The following evening, a walk on Auckland’s Tamaki Drive produced a similarly spectacular sunset.

Auckland CBD from Tamaki Drive, Orakei. Image: Su Leslie

And a little later … Auckland CBD from Tamaki Drive, Orakei. Image: Su Leslie

Sunset, from Okahu Bay Wharf. Image: Su Leslie

Sunset, Okahu Bay Wharf, Auckland. Image: Su Leslie

About The Changing Seasons

The Changing Seasons is a monthly project where bloggers around the world share their thoughts and feelings about the month just gone. We all approach this slightly differently — though generally with an emphasis on the photos we’ve taken during the month.

For many of us, looking back over these photos provides the structure and narrative of our post, so each month is different.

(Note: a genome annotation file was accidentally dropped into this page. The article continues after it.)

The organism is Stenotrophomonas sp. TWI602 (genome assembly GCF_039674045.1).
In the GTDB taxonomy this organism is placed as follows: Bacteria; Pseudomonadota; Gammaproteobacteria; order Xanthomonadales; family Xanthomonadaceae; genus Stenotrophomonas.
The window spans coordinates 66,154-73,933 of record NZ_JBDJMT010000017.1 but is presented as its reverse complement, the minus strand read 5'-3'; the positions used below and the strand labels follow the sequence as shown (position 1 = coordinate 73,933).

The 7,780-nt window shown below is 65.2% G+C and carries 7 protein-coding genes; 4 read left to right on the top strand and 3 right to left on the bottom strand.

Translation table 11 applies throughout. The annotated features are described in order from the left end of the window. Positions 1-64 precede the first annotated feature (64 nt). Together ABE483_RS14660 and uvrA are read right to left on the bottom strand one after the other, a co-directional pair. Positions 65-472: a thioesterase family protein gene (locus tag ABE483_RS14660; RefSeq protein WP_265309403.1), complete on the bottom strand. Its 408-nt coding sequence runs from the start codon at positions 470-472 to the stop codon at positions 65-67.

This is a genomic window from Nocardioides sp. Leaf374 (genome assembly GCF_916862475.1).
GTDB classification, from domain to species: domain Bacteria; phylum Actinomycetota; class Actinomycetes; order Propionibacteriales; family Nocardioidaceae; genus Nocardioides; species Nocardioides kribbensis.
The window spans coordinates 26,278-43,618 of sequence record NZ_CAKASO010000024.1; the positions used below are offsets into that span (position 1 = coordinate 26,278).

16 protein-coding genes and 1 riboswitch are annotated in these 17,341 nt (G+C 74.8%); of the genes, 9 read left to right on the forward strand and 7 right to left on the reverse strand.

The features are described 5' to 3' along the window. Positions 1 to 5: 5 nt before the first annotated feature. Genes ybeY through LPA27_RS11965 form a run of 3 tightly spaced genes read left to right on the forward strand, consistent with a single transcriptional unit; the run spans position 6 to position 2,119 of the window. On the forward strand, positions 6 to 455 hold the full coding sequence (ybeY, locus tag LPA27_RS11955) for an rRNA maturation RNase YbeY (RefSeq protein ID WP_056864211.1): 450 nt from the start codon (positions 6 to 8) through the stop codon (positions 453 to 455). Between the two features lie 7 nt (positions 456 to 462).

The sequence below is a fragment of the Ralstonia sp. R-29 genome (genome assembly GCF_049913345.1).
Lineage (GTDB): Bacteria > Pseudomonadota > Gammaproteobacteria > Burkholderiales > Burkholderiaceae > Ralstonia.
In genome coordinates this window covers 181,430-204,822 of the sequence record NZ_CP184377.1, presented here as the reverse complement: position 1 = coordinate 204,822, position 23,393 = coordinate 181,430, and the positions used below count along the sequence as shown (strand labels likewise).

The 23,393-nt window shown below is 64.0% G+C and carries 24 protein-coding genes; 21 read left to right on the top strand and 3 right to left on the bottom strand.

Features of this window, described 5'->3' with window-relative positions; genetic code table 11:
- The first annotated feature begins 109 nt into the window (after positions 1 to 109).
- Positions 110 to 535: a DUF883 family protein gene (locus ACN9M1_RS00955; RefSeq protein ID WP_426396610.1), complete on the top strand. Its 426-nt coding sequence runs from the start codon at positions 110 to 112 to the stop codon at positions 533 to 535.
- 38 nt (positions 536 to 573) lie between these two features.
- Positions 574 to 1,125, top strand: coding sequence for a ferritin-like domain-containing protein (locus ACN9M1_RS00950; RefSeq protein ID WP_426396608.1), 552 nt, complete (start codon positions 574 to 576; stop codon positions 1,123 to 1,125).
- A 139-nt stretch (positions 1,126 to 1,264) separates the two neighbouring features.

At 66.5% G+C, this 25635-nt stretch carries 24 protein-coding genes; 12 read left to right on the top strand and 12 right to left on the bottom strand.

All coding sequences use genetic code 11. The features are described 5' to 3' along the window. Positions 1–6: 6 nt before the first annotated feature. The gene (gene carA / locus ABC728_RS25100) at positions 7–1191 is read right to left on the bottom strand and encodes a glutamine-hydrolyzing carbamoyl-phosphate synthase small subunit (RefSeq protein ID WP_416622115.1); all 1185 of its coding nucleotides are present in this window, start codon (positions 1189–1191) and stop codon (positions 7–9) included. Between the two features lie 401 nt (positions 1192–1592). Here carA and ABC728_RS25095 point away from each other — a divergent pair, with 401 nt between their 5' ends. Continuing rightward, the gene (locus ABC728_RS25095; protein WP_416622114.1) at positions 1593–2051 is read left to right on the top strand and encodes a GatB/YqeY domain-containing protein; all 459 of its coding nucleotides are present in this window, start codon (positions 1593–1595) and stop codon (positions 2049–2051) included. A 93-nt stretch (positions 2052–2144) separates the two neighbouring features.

Others focus on documenting the changes in a particular project — such as a garden, an art or craft project, or a photographic diary of a familiar landscape.

But in the end, it is your changing season, and you should approach it however works for you.

There are no fixed rules around post length or photo number — just a request that you respect your readers’ time and engagement. (1)

Tags and ping-backs

Tag your photos with #MonthlyPhotoChallenge and #TheChangingSeasons so that others can find them

Create a ping-back to this post, so that I can update it with links to all of yours.

Update

Pauline at Living in Paradise

Tracy from Reflections of an Untidy Mind

Suzanne from Life at No 22

Natalie at Little Pieces of Me